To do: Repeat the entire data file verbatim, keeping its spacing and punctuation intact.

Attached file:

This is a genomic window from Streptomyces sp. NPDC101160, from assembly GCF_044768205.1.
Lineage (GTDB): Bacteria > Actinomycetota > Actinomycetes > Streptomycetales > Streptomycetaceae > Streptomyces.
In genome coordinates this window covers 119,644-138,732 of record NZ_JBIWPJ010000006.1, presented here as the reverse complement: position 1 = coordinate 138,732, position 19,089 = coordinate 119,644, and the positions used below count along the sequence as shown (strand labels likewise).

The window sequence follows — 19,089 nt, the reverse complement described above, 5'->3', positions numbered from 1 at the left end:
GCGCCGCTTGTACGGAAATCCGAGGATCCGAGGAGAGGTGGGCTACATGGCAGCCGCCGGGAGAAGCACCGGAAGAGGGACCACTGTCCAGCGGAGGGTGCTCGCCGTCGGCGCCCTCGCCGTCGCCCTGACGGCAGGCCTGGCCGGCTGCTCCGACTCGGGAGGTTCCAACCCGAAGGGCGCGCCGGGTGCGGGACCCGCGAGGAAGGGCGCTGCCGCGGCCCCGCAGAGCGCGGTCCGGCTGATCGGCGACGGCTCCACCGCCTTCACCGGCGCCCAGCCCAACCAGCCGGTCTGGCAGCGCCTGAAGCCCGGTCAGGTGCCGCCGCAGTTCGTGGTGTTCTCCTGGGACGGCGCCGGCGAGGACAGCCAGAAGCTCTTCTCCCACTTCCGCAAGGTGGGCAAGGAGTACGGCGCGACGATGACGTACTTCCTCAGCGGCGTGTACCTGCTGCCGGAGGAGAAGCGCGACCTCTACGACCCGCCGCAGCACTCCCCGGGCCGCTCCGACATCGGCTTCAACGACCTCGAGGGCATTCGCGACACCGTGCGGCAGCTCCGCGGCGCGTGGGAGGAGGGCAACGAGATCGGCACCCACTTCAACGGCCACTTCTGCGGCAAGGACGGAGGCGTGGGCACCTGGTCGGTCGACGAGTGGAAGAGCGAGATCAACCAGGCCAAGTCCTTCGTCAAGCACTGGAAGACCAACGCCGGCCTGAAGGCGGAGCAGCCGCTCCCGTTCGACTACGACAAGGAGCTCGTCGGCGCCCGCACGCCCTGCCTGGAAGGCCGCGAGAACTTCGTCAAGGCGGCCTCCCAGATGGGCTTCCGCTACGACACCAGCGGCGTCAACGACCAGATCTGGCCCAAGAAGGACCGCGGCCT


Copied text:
This is a genomic window from Streptomyces sp. NPDC101160, from assembly GCF_044768205.1.
Lineage (GTDB): Bacteria > Actinomycetota > Actinomycetes > Streptomycetales > Streptomycetaceae > Streptomyces.
In genome coordinates this window covers 119,644-138,732 of record NZ_JBIWPJ010000006.1, presented here as the reverse complement: position 1 = coordinate 138,732, position 19,089 = coordinate 119,644, and the positions used below count along the sequence as shown (strand labels likewise).

The window sequence follows — 19,089 nt, the reverse complement described above, 5'->3', positions numbered from 1 at the left end:
GCGCCGCTTGTACGGAAATCCGAGGATCCGAGGAGAGGTGGGCTACATGGCAGCCGCCGGGAGAAGCACCGGAAGAGGGACCACTGTCCAGCGGAGGGTGCTCGCCGTCGGCGCCCTCGCCGTCGCCCTGACGGCAGGCCTGGCCGGCTGCTCCGACTCGGGAGGTTCCAACCCGAAGGGCGCGCCGGGTGCGGGACCCGCGAGGAAGGGCGCTGCCGCGGCCCCGCAGAGCGCGGTCCGGCTGATCGGCGACGGCTCCACCGCCTTCACCGGCGCCCAGCCCAACCAGCCGGTCTGGCAGCGCCTGAAGCCCGGTCAGGTGCCGCCGCAGTTCGTGGTGTTCTCCTGGGACGGCGCCGGCGAGGACAGCCAGAAGCTCTTCTCCCACTTCCGCAAGGTGGGCAAGGAGTACGGCGCGACGATGACGTACTTCCTCAGCGGCGTGTACCTGCTGCCGGAGGAGAAGCGCGACCTCTACGACCCGCCGCAGCACTCCCCGGGCCGCTCCGACATCGGCTTCAACGACCTCGAGGGCATTCGCGACACCGTGCGGCAGCTCCGCGGCGCGTGGGAGGAGGGCAACGAGATCGGCACCCACTTCAACGGCCACTTCTGCGGCAAGGACGGAGGCGTGGGCACCTGGTCGGTCGACGAGTGGAAGAGCGAGATCAACCAGGCCAAGTCCTTCGTCAAGCACTGGAAGACCAACGCCGGCCTGAAGGCGGAGCAGCCGCTCCCGTTCGACTACGACAAGGAGCTCGTCGGCGCCCGCACGCCCTGCCTGGAAGGCCGCGAGAACTTCGTCAAGGCGGCCTCCCAGATGGGCTTCCGCTACGACACCAGCGGCGTCAACGACCAGATCTGGCCCAAGAAGGACCGCGGCCT